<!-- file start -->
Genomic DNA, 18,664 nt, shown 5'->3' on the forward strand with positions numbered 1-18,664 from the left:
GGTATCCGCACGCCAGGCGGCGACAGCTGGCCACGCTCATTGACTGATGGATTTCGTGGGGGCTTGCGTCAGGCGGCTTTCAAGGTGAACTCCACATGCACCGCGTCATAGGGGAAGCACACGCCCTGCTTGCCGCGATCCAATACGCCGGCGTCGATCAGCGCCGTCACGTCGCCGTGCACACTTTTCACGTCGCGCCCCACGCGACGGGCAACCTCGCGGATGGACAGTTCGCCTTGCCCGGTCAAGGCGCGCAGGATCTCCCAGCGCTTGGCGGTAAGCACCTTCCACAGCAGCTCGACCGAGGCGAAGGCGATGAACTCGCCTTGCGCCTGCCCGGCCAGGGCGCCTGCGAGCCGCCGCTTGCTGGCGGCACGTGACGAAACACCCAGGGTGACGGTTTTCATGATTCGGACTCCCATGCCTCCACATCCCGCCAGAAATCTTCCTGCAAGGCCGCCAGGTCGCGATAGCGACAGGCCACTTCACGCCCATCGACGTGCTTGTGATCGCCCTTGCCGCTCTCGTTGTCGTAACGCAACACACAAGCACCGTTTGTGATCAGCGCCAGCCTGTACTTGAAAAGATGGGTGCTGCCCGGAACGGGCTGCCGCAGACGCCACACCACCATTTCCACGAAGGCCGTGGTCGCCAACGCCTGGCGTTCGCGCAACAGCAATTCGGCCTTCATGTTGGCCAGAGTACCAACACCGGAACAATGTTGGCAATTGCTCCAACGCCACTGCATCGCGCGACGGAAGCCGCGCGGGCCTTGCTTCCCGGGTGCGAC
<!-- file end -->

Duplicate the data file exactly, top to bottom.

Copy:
Genomic DNA, 18,664 nt, shown 5'->3' on the forward strand with positions numbered 1-18,664 from the left:
GGTATCCGCACGCCAGGCGGCGACAGCTGGCCACGCTCATTGACTGATGGATTTCGTGGGGGCTTGCGTCAGGCGGCTTTCAAGGTGAACTCCACATGCACCGCGTCATAGGGGAAGCACACGCCCTGCTTGCCGCGATCCAATACGCCGGCGTCGATCAGCGCCGTCACGTCGCCGTGCACACTTTTCACGTCGCGCCCCACGCGACGGGCAACCTCGCGGATGGACAGTTCGCCTTGCCCGGTCAAGGCGCGCAGGATCTCCCAGCGCTTGGCGGTAAGCACCTTCCACAGCAGCTCGACCGAGGCGAAGGCGATGAACTCGCCTTGCGCCTGCCCGGCCAGGGCGCCTGCGAGCCGCCGCTTGCTGGCGGCACGTGACGAAACACCCAGGGTGACGGTTTTCATGATTCGGACTCCCATGCCTCCACATCCCGCCAGAAATCTTCCTGCAAGGCCGCCAGGTCGCGATAGCGACAGGCCACTTCACGCCCATCGACGTGCTTGTGATCGCCCTTGCCGCTCTCGTTGTCGTAACGCAACACACAAGCACCGTTTGTGATCAGCGCCAGCCTGTACTTGAAAAGATGGGTGCTGCCCGGAACGGGCTGCCGCAGACGCCACACCACCATTTCCACGAAGGCCGTGGTCGCCAACGCCTGGCGTTCGCGCAACAGCAATTCGGCCTTCATGTTGGCCAGAGTACCAACACCGGAACAATGTTGGCAATTGCTCCAACGCCACTGCATCGCGCGACGGAAGCCGCGCGGGCCTTGCTTCCCGGGTGCGAC